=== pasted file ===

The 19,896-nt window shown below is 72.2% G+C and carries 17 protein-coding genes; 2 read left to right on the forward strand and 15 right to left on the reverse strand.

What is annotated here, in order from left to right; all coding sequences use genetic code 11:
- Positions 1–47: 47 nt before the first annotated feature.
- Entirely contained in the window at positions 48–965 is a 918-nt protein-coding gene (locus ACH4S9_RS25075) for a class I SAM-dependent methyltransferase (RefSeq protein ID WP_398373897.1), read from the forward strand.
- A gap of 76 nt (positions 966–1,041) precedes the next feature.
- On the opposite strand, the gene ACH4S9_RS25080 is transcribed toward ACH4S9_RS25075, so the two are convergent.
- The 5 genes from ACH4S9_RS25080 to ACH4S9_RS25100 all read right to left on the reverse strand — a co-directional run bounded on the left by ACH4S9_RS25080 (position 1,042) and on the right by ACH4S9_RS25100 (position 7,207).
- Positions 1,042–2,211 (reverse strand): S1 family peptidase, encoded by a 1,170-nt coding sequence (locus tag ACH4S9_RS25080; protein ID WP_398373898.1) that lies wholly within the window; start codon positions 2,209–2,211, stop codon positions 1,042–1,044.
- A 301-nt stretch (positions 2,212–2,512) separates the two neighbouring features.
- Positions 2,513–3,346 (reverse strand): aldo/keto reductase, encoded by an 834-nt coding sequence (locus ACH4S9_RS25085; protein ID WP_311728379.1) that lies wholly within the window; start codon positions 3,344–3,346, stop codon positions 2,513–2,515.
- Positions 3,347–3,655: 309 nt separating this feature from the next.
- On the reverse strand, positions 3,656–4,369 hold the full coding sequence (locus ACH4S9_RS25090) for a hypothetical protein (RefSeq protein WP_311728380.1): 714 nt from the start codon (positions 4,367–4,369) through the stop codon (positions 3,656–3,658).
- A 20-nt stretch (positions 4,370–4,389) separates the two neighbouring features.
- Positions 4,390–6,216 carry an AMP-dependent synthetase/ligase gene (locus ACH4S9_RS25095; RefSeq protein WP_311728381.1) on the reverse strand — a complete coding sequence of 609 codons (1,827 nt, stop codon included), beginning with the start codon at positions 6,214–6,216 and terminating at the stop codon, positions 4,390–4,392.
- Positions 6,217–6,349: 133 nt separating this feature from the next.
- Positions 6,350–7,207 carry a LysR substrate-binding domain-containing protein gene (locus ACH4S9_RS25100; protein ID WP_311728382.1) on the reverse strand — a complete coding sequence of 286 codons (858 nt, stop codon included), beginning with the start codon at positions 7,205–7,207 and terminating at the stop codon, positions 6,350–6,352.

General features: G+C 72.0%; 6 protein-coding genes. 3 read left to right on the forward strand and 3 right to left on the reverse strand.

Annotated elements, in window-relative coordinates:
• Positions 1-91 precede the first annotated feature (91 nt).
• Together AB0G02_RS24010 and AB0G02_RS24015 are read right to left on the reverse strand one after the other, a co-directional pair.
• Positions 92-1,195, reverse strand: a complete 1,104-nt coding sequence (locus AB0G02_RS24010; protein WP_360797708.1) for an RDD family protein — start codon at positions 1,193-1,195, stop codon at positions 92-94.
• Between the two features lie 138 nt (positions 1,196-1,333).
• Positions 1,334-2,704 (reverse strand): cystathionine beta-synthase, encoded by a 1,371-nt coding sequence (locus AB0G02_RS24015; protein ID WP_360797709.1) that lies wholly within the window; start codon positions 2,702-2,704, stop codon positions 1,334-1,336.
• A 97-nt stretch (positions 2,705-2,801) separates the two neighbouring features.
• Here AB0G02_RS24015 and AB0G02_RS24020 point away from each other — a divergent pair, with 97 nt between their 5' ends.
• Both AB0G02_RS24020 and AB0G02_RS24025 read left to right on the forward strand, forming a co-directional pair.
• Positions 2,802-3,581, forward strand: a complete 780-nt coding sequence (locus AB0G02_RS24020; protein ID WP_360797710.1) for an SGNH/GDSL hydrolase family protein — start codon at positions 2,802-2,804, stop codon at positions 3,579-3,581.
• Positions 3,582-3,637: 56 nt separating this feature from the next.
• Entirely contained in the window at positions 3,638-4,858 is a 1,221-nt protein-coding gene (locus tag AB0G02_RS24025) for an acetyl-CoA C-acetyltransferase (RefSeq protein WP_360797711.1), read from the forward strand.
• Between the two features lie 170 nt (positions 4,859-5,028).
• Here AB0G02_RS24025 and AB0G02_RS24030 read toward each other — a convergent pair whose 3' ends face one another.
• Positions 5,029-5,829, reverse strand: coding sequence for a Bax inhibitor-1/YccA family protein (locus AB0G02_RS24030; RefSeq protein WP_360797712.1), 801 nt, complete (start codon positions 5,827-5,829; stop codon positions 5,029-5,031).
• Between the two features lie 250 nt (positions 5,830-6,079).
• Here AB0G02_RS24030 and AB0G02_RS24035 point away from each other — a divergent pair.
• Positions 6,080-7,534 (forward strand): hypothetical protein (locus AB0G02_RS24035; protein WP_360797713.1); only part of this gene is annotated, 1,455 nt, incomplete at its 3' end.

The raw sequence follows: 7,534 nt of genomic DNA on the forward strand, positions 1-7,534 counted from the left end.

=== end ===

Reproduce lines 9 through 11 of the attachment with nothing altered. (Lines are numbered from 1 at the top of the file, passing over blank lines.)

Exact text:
- A 301-nt stretch (positions 2,212–2,512) separates the two neighbouring features.
- Positions 2,513–3,346 (reverse strand): aldo/keto reductase, encoded by an 834-nt coding sequence (locus ACH4S9_RS25085; protein ID WP_311728379.1) that lies wholly within the window; start codon positions 3,344–3,346, stop codon positions 2,513–2,515.
- Positions 3,347–3,655: 309 nt separating this feature from the next.